Just try it with a filter cap that you bought for the B+ and see how it works.
     
    Last edited: Feb 4, 2015
  9. Rukahs

    Thread Starter New Member

    Dec 25, 2008
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    I'm definitely going to play with that circuit. I think messing with the HT DC is easier in my situation, it's a store bought amp and the actual leads to the transformer are difficult to get to.
    Thanks for the MOSFET idea.

    In the interest of completeness for the forum, anyone searching, and my personal knowledge.
    How would one make a time delay circuit given AC power input (arbitrary voltage, post transformer)?

    I've found this but that's for DC input. (I'm also assuming this is similar to the dead links in the first post)
    (original link: http://electronics.stackexchange.co...a-12v-relay-for-few-seconds-after-power-is-on)
    oC2nj.png

    But how would one make something similar given an AC power source?
     
  10. Reloadron

    Active Member

    Jan 15, 2015
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    A Googlee of time delay relay tubes will bring up some interesting stuff, especially Amperite stuff. Years ago before all the new solid state timing most vacuum tube systems used a thermal type relay in a glass envelope to delay the B+ until the tube filaments were all hot. I remember around 20 to 60 second delays. The old ones used the 6.3 or 12.6 filament voltage but I think Amperite still makes a version that uses a 120 VAC (or DC) heater.

    Amperite Catalog

    Some Google Results

    Ron
     
  11. MikeML

    AAC Fanatic!

    Oct 2, 2009
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    Why do you think you even need a delay between the time the filaments are heated, and the B+ coming on?
     
  12. Reloadron

    Active Member

    Jan 15, 2015
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    Actually beats me as tens of thousands of vacuum tube TVs, Radio Receivers, Transmitters and just about any test, measurement, and diagnostic equipment had the tube filaments and B+ all come up at the same time. There seems to be a belief that it extends tube life using a delay and prevents "chunk emission" off cathodes. :)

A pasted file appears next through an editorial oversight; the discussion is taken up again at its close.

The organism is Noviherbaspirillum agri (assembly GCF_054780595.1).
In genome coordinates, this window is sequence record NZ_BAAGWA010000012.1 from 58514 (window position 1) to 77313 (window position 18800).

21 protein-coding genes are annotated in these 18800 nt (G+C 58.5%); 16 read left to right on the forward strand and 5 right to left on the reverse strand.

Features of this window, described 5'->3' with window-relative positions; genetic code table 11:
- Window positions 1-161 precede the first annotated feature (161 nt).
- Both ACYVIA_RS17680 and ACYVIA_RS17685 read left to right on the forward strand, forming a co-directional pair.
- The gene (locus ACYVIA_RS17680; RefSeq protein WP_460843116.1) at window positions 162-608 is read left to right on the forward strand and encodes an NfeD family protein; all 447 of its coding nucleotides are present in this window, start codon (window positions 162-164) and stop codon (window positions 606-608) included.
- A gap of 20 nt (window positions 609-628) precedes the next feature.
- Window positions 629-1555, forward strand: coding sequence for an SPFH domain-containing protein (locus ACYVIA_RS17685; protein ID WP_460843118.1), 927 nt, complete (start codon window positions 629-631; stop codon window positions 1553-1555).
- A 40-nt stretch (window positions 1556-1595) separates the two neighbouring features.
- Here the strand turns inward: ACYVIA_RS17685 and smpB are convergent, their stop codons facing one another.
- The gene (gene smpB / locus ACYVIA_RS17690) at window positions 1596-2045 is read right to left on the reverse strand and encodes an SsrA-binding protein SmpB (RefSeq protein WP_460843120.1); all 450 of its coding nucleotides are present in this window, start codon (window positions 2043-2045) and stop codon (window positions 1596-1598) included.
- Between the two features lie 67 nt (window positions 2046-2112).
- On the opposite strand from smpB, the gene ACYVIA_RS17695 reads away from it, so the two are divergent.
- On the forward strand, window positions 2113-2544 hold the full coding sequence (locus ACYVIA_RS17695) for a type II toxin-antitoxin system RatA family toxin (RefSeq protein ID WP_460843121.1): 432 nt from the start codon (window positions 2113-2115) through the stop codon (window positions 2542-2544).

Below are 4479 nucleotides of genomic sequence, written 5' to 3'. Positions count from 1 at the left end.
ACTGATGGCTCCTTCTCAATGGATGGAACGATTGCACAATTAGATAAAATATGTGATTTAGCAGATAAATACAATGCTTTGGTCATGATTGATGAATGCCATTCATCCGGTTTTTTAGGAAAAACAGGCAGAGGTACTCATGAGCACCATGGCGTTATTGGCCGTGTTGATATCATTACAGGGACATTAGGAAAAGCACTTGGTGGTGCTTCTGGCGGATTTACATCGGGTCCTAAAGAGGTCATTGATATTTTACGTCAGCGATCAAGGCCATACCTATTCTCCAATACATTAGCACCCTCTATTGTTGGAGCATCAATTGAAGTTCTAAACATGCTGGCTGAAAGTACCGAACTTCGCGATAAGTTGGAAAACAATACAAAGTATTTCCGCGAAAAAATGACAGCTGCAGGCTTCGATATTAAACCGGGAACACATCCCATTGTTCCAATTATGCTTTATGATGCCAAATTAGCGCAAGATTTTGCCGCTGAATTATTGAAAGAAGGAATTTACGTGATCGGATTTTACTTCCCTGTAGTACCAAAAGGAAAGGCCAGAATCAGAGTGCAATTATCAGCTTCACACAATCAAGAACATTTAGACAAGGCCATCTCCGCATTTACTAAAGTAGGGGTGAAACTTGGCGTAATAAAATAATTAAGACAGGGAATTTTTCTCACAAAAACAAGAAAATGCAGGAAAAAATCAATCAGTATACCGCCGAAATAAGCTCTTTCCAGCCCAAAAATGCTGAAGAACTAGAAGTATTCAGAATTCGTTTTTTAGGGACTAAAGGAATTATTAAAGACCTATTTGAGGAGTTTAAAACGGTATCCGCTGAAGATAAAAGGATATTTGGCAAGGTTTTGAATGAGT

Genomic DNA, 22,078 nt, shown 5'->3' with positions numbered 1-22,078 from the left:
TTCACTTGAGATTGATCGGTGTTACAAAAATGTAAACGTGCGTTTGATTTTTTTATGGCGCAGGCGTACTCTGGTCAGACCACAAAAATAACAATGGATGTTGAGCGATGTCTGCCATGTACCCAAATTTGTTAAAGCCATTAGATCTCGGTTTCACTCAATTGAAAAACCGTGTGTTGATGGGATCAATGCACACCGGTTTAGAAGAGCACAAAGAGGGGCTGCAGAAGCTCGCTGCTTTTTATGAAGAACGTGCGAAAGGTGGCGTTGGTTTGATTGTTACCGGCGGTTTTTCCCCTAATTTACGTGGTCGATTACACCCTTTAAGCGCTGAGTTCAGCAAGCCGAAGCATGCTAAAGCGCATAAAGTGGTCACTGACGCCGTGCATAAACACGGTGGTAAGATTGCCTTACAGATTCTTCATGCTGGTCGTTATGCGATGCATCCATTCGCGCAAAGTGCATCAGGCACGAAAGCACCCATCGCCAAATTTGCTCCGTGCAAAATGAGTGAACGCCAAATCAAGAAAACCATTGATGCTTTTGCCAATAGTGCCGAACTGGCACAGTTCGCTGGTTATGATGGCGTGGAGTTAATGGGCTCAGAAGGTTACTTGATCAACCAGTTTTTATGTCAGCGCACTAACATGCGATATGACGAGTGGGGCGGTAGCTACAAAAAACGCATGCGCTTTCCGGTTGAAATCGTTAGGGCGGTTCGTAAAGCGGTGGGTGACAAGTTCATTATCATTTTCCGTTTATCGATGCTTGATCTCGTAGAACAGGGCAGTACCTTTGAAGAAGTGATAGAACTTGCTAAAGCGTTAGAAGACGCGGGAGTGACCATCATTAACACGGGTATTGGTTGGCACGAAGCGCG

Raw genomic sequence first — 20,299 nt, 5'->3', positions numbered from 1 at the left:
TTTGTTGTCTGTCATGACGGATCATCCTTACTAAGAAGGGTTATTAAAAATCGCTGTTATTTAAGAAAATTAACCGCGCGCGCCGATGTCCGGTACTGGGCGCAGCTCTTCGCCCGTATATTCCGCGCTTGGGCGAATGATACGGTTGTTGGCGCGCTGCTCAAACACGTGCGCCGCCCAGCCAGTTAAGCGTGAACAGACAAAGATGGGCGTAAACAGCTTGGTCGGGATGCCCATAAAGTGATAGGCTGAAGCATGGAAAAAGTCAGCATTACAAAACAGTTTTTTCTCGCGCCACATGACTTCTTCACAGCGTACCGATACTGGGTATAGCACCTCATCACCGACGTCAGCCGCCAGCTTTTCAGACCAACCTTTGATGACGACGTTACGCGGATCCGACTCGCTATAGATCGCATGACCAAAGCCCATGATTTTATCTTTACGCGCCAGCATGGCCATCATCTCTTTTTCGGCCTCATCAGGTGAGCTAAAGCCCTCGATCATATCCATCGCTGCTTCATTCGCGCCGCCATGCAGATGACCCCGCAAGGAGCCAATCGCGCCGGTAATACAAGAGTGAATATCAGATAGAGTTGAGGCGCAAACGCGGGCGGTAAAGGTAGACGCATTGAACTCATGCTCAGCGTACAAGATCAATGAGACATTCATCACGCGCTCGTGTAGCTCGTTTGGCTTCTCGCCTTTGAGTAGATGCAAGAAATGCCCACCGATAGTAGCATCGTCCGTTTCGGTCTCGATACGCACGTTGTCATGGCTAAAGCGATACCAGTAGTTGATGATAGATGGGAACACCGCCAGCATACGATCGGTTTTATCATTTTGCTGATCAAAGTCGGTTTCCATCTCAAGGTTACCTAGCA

I do remember many of the 60s and 70s vintage Tektroix Oscilloscopes used a delay tube for the B+ but personally I never saw any merit to it. Today it seems popular with the audiophile and musician groups for their tube amplifiers. I believe their conviction is that the delay extends tube life and tubes, unlike many years ago, are expensive. Beyond that Mike, beats the hell out of me?

    Ron
     
  13. MikeML

    AAC Fanatic!

    Oct 2, 2009
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    Me too. This is like O2 free speaker wires... If the cathodes ain't hot enough to emit, why do you need to protect them from emitting...

    Back in the days of 5R4 or 5U4s, the B+ came on at the same time cathodes heated up :)
     
    Last edited: Feb 5, 2015
  14. #12

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    Nov 30, 2010
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    That drawing in post #9 has a time constant of 1.55 seconds and requires a separate DC power supply to work. (also, the relay is drawn backwards.)
     
  15. crutschow

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    Mar 14, 2008
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  16. #12

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    I'm open to the idea that you might arrange a circuit to delay by 30 seconds but I don't think you can buy thermistors rated for 0ver 400 volts. This is not going to be obvious how to arrange the circuit.
     
  17. Rukahs

    Thread Starter New Member

    Dec 25, 2008
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    Those are actually kinda cool.

    I got bored and wanted to fiddle with some electronics?
    I actually needed to add some cathode bypass caps. I figured while I'm taking it apart and soldering new stuff in, why not make more changes.

    You wouldn't, but it would limit inrush current to the caps, really I'm still just bored and looking at fun things to do with circuits.

    Yeah, that's what my math shows too. So how do I make that with a separate AC power supply?

    Yeah, I thought about those a while ago, digikey doesn't have a great selection of NTC stuff capable of dissipating more than 3 watts
     
  18. #12

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    Nov 30, 2010
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    Yeah, that's what my math shows too. So how do I make that with a separate AC power supply?

    It needs a DC supply. That's why I was asking about the filament winding (to steal some power for this circuit). No filament current available? Add another transformer as in post #2.